If you are concerned about a single spot or mole — new, changing, or odd-looking — you can have it checked quickly and easily at Spot Check without a full body examination. We take your concerns seriously and if possible, we will check your mole on the same day.
People with relatively low risk of skin cancer who check their own skin regularly and have noticed a new, changing or unusual spot
People who regularly have their skin checked by a doctor or nurse who have noticed a new, changing or unusual spot in between skin checks
What to expect
Before examining the spot, your doctor will ask questions about the spot of concern, your general medical history and skin cancer risk factors. This information is useful for figuring out how likely it is that your spot is a skin cancer, and if you are at risk of having skin cancers on other parts of your body. It also helps the doctor choose the most appropriate tests and treatments for the spot, if necessary.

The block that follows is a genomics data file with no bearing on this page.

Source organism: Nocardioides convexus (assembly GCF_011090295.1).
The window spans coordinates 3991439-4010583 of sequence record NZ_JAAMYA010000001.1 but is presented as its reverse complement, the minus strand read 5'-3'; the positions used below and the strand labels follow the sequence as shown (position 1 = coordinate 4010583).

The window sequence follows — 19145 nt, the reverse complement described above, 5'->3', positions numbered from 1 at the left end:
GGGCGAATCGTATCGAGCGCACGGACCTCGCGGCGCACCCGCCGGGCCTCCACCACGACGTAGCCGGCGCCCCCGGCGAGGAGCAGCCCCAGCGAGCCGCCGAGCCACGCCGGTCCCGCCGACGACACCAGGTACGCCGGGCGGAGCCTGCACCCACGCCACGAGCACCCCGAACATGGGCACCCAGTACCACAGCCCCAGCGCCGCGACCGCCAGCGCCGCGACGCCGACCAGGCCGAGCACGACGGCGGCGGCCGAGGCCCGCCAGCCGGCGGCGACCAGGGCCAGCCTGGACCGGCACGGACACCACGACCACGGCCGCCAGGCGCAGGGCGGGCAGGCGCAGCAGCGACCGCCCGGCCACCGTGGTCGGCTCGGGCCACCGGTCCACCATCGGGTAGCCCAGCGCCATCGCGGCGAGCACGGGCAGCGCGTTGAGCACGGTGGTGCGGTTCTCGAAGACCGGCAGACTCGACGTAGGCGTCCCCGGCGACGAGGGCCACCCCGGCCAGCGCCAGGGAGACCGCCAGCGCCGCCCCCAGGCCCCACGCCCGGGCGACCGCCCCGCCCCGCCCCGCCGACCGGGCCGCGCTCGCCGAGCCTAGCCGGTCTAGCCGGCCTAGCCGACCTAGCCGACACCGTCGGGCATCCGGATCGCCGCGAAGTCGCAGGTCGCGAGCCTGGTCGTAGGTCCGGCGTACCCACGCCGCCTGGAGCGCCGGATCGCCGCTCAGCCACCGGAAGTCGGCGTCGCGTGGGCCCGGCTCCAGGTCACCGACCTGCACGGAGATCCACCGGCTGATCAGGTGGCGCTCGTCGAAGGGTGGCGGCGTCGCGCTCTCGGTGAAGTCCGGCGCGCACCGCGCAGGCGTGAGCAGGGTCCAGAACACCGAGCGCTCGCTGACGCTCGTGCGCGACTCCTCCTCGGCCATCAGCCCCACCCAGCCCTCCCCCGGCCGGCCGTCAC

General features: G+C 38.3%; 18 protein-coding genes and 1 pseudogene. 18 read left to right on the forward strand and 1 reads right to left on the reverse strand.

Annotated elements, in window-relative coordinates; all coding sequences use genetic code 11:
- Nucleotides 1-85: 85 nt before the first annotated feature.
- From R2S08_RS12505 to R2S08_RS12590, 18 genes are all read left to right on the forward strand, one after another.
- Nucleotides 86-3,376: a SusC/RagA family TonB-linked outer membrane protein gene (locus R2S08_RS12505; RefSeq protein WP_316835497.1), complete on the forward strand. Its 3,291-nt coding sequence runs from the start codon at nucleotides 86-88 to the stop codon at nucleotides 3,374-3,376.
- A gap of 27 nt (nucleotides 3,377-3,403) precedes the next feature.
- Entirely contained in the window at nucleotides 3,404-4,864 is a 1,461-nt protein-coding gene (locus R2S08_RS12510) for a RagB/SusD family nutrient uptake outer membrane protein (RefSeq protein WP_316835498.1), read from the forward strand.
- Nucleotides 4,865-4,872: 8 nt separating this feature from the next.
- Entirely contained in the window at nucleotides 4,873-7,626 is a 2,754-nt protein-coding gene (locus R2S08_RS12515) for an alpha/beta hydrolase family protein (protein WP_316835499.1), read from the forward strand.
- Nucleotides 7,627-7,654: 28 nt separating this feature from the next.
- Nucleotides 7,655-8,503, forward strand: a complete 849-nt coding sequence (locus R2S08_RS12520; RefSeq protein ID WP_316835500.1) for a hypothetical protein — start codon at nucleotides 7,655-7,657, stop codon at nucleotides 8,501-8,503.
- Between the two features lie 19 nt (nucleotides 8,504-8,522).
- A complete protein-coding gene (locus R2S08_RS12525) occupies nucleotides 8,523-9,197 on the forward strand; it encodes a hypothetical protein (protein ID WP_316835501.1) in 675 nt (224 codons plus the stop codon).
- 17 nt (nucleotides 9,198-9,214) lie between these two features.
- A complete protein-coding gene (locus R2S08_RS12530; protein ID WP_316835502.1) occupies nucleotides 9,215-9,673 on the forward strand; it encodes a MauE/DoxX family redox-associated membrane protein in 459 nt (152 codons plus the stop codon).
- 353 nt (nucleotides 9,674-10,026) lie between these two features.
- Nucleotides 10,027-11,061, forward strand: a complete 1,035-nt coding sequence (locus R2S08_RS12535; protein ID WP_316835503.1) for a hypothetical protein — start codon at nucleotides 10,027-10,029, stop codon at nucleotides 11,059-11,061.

The doctor will closely examine the spot or mole of concern with a dermoscope — a medical instrument which lights up and magnifies your skin. The light is polarised so it can more easily penetrate the top layer of skin, allowing the doctor to see features which would not otherwise be visible.
In most cases, the doctor or a nurse will take a dermoscopic photograph of the spot so that it can be examined more closely. The doctor will discuss your spot and show you its features and digital analysis. Together, you will decide on the best form of follow-up. This could be:
- a biopsy of part of the spot (normally performed straight away)
- a complete excision with stitches (performed later), or
- keeping the spot under observation with a repeat examination and photograph some time later.
After your spot check, you should understand the most likely diagnosis of your spot of concern and the best follow-up plan.